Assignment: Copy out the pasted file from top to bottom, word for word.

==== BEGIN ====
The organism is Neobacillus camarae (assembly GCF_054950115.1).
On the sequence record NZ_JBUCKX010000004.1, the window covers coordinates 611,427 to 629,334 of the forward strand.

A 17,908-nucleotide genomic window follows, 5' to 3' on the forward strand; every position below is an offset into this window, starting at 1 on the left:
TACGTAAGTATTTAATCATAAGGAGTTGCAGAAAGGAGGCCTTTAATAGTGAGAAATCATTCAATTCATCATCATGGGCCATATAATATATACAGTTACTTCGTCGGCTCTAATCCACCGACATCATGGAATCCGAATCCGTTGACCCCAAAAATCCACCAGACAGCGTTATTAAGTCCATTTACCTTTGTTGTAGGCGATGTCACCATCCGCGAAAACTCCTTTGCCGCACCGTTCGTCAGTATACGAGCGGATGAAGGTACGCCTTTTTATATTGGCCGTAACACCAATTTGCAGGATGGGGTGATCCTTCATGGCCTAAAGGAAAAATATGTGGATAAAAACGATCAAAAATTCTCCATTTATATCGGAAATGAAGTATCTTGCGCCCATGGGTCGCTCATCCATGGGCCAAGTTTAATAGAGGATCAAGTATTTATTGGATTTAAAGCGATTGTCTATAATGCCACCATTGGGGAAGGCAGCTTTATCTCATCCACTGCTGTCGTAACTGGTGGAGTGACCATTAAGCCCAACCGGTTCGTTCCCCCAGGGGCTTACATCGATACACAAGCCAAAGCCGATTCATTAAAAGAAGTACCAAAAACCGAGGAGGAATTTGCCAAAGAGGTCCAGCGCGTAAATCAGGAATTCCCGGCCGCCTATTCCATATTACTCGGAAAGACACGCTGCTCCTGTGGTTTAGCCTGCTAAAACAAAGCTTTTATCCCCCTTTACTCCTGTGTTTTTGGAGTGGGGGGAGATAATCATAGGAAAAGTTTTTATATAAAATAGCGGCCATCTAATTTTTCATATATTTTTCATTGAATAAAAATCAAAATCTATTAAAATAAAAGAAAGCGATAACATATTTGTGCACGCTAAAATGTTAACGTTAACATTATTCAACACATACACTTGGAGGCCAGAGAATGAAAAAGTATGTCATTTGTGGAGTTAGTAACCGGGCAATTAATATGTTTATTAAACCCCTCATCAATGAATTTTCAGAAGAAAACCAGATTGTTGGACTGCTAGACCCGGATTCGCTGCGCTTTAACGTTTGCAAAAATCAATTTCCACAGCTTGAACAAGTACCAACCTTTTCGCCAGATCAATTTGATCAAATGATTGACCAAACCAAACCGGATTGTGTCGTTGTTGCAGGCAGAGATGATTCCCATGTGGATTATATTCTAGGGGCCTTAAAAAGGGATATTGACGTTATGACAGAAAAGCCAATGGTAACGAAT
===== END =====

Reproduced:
The organism is Neobacillus camarae (assembly GCF_054950115.1).
On the sequence record NZ_JBUCKX010000004.1, the window covers coordinates 611,427 to 629,334 of the forward strand.

A 17,908-nucleotide genomic window follows, 5' to 3' on the forward strand; every position below is an offset into this window, starting at 1 on the left:
TACGTAAGTATTTAATCATAAGGAGTTGCAGAAAGGAGGCCTTTAATAGTGAGAAATCATTCAATTCATCATCATGGGCCATATAATATATACAGTTACTTCGTCGGCTCTAATCCACCGACATCATGGAATCCGAATCCGTTGACCCCAAAAATCCACCAGACAGCGTTATTAAGTCCATTTACCTTTGTTGTAGGCGATGTCACCATCCGCGAAAACTCCTTTGCCGCACCGTTCGTCAGTATACGAGCGGATGAAGGTACGCCTTTTTATATTGGCCGTAACACCAATTTGCAGGATGGGGTGATCCTTCATGGCCTAAAGGAAAAATATGTGGATAAAAACGATCAAAAATTCTCCATTTATATCGGAAATGAAGTATCTTGCGCCCATGGGTCGCTCATCCATGGGCCAAGTTTAATAGAGGATCAAGTATTTATTGGATTTAAAGCGATTGTCTATAATGCCACCATTGGGGAAGGCAGCTTTATCTCATCCACTGCTGTCGTAACTGGTGGAGTGACCATTAAGCCCAACCGGTTCGTTCCCCCAGGGGCTTACATCGATACACAAGCCAAAGCCGATTCATTAAAAGAAGTACCAAAAACCGAGGAGGAATTTGCCAAAGAGGTCCAGCGCGTAAATCAGGAATTCCCGGCCGCCTATTCCATATTACTCGGAAAGACACGCTGCTCCTGTGGTTTAGCCTGCTAAAACAAAGCTTTTATCCCCCTTTACTCCTGTGTTTTTGGAGTGGGGGGAGATAATCATAGGAAAAGTTTTTATATAAAATAGCGGCCATCTAATTTTTCATATATTTTTCATTGAATAAAAATCAAAATCTATTAAAATAAAAGAAAGCGATAACATATTTGTGCACGCTAAAATGTTAACGTTAACATTATTCAACACATACACTTGGAGGCCAGAGAATGAAAAAGTATGTCATTTGTGGAGTTAGTAACCGGGCAATTAATATGTTTATTAAACCCCTCATCAATGAATTTTCAGAAGAAAACCAGATTGTTGGACTGCTAGACCCGGATTCGCTGCGCTTTAACGTTTGCAAAAATCAATTTCCACAGCTTGAACAAGTACCAACCTTTTCGCCAGATCAATTTGATCAAATGATTGACCAAACCAAACCGGATTGTGTCGTTGTTGCAGGCAGAGATGATTCCCATGTGGATTATATTCTAGGGGCCTTAAAAAGGGATATTGACGTTATGACAGAAAAGCCAATGGTAACGAAT